Listening Friends is our peer support service. This peer support service allows you to speak in confidence and anonymously to one of our trained volunteer pharmacists – a Listening Friend. Listening Friends are likely to be familiar with a range of pharmacy-related concerns and, through this telephone service, you have the opportunity to talk about the stresses or pressures working in or studying pharmacy may be causing you.
Our volunteers do not provide advice, but are trained to listen with empathy and will offer you a listening ear and a safe, non-judgemental space to talk through your concerns to help you find clarity and perspective, realise you’re not alone and hopefully begin to see the light at the end of the tunnel. They can also signpost you to other organisations who can provide further specialised help and support via our website or our Information and Enquiries Team.
When to use the Listening Friends service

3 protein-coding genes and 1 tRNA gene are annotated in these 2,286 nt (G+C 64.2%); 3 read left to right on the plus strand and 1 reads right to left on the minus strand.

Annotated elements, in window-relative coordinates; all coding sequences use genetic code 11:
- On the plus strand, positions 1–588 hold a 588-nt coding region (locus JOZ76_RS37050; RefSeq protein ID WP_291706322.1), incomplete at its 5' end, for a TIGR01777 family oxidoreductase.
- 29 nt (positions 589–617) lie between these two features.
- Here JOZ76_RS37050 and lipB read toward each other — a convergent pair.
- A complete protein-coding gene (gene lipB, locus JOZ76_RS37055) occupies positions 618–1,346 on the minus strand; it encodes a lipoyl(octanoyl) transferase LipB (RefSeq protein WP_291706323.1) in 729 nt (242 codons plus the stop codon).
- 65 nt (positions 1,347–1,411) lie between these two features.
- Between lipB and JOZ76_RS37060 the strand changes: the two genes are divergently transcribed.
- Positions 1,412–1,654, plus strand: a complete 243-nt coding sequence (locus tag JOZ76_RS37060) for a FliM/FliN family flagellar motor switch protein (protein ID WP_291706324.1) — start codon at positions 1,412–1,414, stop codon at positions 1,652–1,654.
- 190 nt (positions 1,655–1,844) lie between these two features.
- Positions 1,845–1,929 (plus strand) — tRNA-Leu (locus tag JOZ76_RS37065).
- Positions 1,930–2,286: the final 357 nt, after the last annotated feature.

This service covers a variety of issues, but most commonly pharmacists contact us if they are dealing with difficult working relationships or workplace pressure. Listening Friends offers you the chance to speak in confidence to another pharmacist. Here are some examples of instances where a call to one of our Listening Friends may help:
Asmita found the last year very difficult. She is struggling with loneliness without the support of her friends through the pandemic. People at her workplace are struggling as well and she feels that her manager takes his frustration out on her. She is concerned about workplace bullying and is starting to feel anxious about going to work.
Michael is a trainee pharmacist. He is struggling with the demands of the job and feels worried about how he will do in the upcoming assessment. He finds himself imagining the worst outcome and it distracts him from revising.
Pharmacists should note that our peer support offering does not qualify as evidence of peer discussion for the purposes of revalidation.
To request a Listening Friend, please call (freephone) our Enquiries Line on 0808 168 2233 or email email@example.com
Please note this is not an emergency service. If you have seriously harmed yourself – call 999 for an ambulance or go straight to A&E. If you are suffering a mental health emergency you can get help via A&E or by contacting your GP for an emergency appointment. If you are feeling suicidal, immediately contact emergency services or a helpline listed here on the NHS website.